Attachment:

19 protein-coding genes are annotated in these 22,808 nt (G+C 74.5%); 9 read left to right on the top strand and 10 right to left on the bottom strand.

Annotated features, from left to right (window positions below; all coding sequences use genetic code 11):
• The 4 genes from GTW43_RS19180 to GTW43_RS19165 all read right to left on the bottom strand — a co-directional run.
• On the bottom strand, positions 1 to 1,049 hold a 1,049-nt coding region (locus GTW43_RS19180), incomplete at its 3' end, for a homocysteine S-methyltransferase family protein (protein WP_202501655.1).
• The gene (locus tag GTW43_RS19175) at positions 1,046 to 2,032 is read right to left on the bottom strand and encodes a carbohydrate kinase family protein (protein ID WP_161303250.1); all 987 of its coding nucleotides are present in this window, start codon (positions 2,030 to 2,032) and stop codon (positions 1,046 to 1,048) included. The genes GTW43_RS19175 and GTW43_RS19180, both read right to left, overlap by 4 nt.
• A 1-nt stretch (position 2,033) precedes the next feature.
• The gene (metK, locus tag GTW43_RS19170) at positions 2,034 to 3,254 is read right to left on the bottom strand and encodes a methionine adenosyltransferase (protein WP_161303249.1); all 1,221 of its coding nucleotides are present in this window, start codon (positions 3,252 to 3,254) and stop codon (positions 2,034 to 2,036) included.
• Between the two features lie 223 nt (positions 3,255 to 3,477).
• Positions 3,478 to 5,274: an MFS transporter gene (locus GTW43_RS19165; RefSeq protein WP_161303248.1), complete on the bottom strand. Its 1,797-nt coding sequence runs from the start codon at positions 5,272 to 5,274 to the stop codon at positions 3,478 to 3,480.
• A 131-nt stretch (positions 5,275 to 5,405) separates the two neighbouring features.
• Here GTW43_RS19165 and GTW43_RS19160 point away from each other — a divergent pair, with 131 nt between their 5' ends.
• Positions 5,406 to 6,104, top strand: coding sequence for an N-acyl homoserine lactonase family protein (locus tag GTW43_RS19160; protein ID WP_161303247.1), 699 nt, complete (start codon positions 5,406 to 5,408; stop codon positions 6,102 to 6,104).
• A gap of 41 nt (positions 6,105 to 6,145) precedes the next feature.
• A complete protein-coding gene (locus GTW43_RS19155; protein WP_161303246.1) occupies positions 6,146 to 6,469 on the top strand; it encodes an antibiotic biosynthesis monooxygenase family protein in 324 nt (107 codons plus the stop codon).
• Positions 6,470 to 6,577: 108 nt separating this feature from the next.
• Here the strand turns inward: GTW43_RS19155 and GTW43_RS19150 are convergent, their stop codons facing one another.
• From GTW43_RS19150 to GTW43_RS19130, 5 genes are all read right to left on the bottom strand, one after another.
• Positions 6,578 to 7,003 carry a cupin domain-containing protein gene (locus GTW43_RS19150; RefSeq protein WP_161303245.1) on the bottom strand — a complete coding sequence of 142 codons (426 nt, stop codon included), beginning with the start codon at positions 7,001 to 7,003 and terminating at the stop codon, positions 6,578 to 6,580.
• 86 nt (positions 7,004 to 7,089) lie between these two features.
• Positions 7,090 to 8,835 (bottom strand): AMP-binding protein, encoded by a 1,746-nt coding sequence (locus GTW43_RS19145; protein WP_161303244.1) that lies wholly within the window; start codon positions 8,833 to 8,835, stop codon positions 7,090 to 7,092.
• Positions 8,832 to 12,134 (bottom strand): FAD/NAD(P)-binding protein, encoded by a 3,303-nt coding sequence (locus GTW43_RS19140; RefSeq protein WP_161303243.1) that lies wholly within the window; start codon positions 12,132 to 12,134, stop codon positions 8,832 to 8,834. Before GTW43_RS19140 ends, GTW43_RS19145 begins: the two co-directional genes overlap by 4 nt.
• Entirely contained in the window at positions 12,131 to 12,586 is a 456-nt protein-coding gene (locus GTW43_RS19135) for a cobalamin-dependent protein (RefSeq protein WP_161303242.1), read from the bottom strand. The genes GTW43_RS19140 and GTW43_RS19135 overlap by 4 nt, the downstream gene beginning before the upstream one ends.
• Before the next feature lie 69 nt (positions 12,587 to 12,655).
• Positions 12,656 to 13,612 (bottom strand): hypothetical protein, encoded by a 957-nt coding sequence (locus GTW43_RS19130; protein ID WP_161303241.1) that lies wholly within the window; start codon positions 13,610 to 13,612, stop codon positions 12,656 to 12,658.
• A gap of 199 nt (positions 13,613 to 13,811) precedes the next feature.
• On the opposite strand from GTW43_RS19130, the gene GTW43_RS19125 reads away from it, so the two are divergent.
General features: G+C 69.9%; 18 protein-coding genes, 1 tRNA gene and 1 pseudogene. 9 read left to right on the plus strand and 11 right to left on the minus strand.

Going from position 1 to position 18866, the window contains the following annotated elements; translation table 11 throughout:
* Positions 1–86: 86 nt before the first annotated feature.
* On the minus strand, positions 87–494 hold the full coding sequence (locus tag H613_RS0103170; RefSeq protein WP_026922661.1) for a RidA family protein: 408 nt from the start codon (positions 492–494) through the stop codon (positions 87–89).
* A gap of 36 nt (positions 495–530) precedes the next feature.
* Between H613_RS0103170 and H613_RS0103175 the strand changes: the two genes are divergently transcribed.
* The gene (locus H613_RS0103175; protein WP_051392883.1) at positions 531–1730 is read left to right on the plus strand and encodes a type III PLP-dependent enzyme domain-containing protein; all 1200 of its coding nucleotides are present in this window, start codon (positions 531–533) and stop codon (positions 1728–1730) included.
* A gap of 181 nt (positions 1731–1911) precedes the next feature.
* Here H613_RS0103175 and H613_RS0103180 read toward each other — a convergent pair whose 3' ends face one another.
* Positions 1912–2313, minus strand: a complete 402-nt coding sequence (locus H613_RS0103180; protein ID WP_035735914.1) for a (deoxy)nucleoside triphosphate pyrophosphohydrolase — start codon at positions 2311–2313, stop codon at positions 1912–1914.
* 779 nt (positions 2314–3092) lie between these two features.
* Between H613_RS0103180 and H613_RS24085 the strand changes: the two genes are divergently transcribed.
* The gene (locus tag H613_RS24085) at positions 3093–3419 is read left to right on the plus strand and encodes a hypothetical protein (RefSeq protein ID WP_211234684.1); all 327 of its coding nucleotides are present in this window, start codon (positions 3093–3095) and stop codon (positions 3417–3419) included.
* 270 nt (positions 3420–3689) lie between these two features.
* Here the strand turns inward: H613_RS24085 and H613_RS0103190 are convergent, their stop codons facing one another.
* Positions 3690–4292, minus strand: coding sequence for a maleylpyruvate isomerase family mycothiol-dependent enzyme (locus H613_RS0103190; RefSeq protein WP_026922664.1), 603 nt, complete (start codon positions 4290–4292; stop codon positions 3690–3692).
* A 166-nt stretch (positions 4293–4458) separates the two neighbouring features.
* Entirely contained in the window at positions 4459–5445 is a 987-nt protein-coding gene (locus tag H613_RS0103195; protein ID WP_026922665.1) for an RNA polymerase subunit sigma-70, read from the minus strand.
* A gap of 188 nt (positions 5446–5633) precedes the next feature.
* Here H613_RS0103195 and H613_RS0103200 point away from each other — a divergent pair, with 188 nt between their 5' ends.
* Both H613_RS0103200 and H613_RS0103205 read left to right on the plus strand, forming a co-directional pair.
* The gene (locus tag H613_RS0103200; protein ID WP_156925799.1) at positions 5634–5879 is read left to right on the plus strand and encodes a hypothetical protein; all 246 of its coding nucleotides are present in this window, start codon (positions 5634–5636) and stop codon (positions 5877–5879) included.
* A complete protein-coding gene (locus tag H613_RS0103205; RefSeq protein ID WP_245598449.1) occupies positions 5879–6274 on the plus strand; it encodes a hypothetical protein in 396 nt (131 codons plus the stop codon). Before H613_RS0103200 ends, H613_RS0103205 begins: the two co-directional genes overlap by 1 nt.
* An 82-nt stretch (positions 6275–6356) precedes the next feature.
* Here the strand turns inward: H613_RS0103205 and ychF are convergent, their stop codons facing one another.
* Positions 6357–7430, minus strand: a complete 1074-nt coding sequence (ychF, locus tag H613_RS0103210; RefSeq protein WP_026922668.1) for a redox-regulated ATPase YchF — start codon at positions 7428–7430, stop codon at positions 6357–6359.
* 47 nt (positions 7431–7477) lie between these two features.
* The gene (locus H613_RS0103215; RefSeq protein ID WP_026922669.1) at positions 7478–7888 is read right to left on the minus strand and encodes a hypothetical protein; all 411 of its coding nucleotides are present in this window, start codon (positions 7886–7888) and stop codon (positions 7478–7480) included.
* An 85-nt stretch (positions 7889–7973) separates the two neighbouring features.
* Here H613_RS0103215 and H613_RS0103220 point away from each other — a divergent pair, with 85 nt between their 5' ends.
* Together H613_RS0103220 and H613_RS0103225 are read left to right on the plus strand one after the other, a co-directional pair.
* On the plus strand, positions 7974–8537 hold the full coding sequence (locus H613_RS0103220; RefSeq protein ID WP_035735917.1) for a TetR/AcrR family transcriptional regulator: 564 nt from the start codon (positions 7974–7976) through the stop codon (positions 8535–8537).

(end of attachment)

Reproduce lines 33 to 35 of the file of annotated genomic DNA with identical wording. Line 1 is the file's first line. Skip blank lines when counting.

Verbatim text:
* The gene (locus H613_RS0103175; protein WP_051392883.1) at positions 531–1730 is read left to right on the plus strand and encodes a type III PLP-dependent enzyme domain-containing protein; all 1200 of its coding nucleotides are present in this window, start codon (positions 531–533) and stop codon (positions 1728–1730) included.
* A gap of 181 nt (positions 1731–1911) precedes the next feature.
* Here H613_RS0103175 and H613_RS0103180 read toward each other — a convergent pair whose 3' ends face one another.